Summer is over. I was ready. I had enough of the beach, parties and barbecues. Since I live at the Jersey Shore, it's always nice when the summer ends, the vacationers go home and I can finally sit on the beach and read a book in peace. As always, the summer flew by and I'm sort of sad that it's over. But I also look forward to Fall, my favorite season. A bittersweet season that symbolizes a "transition" of life. The trees will change color, leaves will fall and the weather will get colder. It's time to get serious again. School starts today. I'm taking a couple of classes at Rutgers University in New Brunswick. Last semester, I declared my major - "Political Science". It was inevitable. I've always been interested in what's going on in the world, different cultures and types of governments. I'm also looking forward to watching the final fight for the Presidency. This is when the gloves come off, skeletons come out of the closet and the respective campaigns either fight dirty or clean. I'm quite impressed with Barack Obama's decision not to make an issue out of Sarah Palin's daughter's pregnancy. I wonder what would happen if the shoe was on the other foot? I'm pretty sure that the "family values" ideologues would be pouncing on this. Cause we all know that only liberals have pre-marital sex, are gay, do drugs and get AIDS. Conservatives don't do anything like that. If they do, they publicly flog themselves (only if they get "caught"), confess to God and county, go into rehab and reemerge as "reborn".
Hey, I think it's poetic justice - and I really wish the girl well. Sarah Palin (The Republican Vice Presidential nominee), it seems, is a baby factory, so I guess the torch is now passed to her daughter. And that's her choice. I don't condemn her for that. But don't condemn anyone who does not want to have six children, because they are poor, lack access to birth control, or do not have a stable family to support the high cost of raising a child. All the while, the Federal Poverty level has been reduced by the Republican Congress, making it more difficult for children and families to get healthcare, or SCHIP (State Children's Health Insurance Plan), more difficult to pay for food, gas, electricity, heat, medicine, tuition and mortgages (for those fortunate enough to own their own homes.)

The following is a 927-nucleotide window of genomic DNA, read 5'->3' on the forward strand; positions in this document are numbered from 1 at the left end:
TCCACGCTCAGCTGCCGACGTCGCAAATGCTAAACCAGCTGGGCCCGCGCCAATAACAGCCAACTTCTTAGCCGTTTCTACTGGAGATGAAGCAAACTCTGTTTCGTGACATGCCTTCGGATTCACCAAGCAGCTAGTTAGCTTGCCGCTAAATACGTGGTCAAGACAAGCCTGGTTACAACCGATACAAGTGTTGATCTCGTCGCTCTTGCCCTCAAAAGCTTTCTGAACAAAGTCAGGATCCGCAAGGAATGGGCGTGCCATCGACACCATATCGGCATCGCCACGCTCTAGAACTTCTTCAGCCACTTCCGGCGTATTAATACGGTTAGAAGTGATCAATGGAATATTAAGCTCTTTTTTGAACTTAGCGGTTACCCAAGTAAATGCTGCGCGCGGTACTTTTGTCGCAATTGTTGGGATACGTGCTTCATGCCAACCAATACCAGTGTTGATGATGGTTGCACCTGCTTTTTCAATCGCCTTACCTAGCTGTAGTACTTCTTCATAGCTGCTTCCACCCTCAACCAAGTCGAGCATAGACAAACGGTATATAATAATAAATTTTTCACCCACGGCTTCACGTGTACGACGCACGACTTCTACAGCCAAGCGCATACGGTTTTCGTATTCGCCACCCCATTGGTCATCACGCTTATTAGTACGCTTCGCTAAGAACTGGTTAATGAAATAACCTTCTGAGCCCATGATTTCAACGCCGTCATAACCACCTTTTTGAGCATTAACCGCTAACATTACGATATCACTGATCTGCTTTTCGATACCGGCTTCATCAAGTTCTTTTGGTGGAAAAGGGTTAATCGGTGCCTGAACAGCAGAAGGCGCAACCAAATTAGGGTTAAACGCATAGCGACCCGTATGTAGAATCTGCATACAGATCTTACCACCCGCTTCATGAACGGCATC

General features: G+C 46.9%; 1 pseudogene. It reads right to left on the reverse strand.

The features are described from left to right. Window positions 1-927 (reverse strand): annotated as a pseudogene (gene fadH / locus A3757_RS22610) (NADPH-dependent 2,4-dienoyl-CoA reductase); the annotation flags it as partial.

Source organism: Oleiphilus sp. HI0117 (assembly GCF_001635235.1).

And all John McCain talks about is lowering taxes. "My friends" (as he often begins his speeches) the taxes he's talking about are not for you and me. They are for the wealthiest Americans (2% of our population) and large corporations. In the meantime, we have an amassing deficit, which must be paid somehow. Ah, that "somehow" is the key word. Either it will be passed to the next generation, reduced by revoking the tax cuts for those wealthiest 2% of Americans or large corporations.
Choose your poison.
But life goes on. For me, today I'll probably get lost on campus, get my parking pass, books and sit in my first class "Women and Politics".
I'll try to stay silent for the first class.